Boko Haram Attacks Again: 110 Girls Missing

CaptureOn the night of February 19, 2018, armed members of Boko Haram stormed the grounds of Dapchi Government Girls Science and Technology College, a school of 900, in Yobe state, northeast Nigeria. The armed intruders surrounded the school and began to fire their weapons causing girls to run in all directions. While shooting rang out from all over, a number of vehicles, painted in military colors, began to enter the college campus and men in military uniforms attempted to persuade girls to get in their vehicles. An eyewitness remembered the men shouting: “Stop, stop! We are not Boko Haram! We are soldiers, get into our vehicles. We will save you.” This was the latest attack by Boko Haram, a militant group who abducted 276 schoolgirls from Chibok in 2014.

Eyewitnesses state that the “attackers arrived in pickup trucks under cover of darkness, wearing military uniforms and firing guns, pretending to be Nigerian soldiers and taking the schoolgirls into their confidence, then herding them onto vehicles and carrying them away.” During this attack, the militant group abducted 110 girls from the school between the ages of 11 and 19. However, some girls were suspicious of the men because their attire and actions were not in compliance with the Nigerian military and ran for safety and cover. Some of these individuals scaled a wall and escaped into the nearby bush. For those girls who were captured, they quickly realized they had been deceived. As Boko Haram drove out of the area with the girls, they passed vigilantes who could do nothing to stop them. One eyewitness described the scene: “The girls were shouting and crying, ‘Please help us! Save us’. The Boko Haram men had whips in their hands, flogging the girls. They said: Keep quiet, you stupid things.’”

The next day, February 20, 2018, parents went to the school in efforts to find survivors of the attack as well as account for the missing. While majority of the girls were found and are safe, 110 girls have been displaced from their families. Now, the families of those 110 girls must wait and hope that their 070-464 missing daughters will be returned safely. Since this attack, the Nigerian President Muhammadu Buhari has increased military presence around schools and deployed aircrafts to help in an aerial search for the missing girls. However, these attacks have caused some parents to reconsider enrolling their children in government colleges. Kachallah Bukur, a parent of one of the girls missing, stated “[i]f there had been enough security, this will not be happened” and that he will find his other daughters new schools with proper security to attend.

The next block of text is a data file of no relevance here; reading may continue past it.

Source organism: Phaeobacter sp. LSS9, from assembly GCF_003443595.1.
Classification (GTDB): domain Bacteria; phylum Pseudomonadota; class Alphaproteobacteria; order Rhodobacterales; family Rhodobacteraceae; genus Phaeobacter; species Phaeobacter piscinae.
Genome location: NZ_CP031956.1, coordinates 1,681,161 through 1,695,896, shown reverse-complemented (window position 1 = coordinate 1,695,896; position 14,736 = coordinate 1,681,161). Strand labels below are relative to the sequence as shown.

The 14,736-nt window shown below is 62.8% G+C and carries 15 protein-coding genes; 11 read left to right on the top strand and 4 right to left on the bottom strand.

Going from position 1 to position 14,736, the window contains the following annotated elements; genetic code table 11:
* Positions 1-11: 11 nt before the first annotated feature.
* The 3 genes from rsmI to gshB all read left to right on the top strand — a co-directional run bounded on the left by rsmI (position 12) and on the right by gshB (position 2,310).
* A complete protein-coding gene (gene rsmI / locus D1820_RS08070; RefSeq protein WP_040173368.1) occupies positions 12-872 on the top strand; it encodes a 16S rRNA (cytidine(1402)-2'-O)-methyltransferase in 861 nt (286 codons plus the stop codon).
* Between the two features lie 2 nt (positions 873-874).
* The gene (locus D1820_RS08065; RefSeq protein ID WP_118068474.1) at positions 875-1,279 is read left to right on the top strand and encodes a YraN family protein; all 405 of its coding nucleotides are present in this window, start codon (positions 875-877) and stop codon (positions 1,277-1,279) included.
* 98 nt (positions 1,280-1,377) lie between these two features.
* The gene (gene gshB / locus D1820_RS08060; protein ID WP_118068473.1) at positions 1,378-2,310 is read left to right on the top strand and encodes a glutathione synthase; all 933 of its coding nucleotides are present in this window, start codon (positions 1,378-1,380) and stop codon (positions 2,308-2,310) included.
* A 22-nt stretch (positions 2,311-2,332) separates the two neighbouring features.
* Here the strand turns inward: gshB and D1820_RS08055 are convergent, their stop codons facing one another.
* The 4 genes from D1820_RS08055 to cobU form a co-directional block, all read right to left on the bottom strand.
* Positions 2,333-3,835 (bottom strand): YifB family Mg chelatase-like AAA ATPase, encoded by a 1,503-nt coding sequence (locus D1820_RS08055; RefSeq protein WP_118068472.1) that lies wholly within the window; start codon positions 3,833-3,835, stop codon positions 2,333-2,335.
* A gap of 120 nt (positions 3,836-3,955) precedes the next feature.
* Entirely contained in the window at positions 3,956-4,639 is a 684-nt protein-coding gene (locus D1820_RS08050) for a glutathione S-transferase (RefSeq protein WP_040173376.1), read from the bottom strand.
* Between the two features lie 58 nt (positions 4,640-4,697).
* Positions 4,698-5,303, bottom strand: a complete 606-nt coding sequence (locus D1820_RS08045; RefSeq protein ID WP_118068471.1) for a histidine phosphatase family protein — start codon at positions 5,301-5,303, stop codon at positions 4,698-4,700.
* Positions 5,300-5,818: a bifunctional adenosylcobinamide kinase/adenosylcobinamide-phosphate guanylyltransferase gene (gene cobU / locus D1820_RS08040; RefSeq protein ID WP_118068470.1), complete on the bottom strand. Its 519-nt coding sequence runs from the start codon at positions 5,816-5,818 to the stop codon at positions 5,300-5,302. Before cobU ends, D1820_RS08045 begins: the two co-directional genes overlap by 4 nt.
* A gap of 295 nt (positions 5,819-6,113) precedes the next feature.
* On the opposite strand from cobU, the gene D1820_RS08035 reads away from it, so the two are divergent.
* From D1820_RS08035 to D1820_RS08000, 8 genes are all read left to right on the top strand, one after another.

Dapchi is a predominantly Muslim town. Alhaji Kachalla Yoroma, the emir in the village of Dapchi, condemned the actions of Boko Haram, whose name translates to “education forbidden”, by stating: “Islam means peace. We are living for 070-243 peace. Abducting children and killing innocent people and burning houses – this is haram. What they do is haram.” Though the Nigerian government has claimed that Boko Haram is technically defeated, experts say the group is working to professionalize its kidnapping operation. Over the years, Boko Haram has displaced almost 2 million people, killed more than 20,000 people, and abducted thousands of boys, girls, men, and women. Thus, if Boko Haram is truly working to professionalize its kidnapping operation, the world must do more and help Nigeria extinguish this threat to its community.

Quiwana N. Chaney is a 3L at the University of Denver – Sturm College of Law. She currently serves as the Editor-in-Chief of Denver Journal of International Law and Policy and Online Editor of Denver Law Review.

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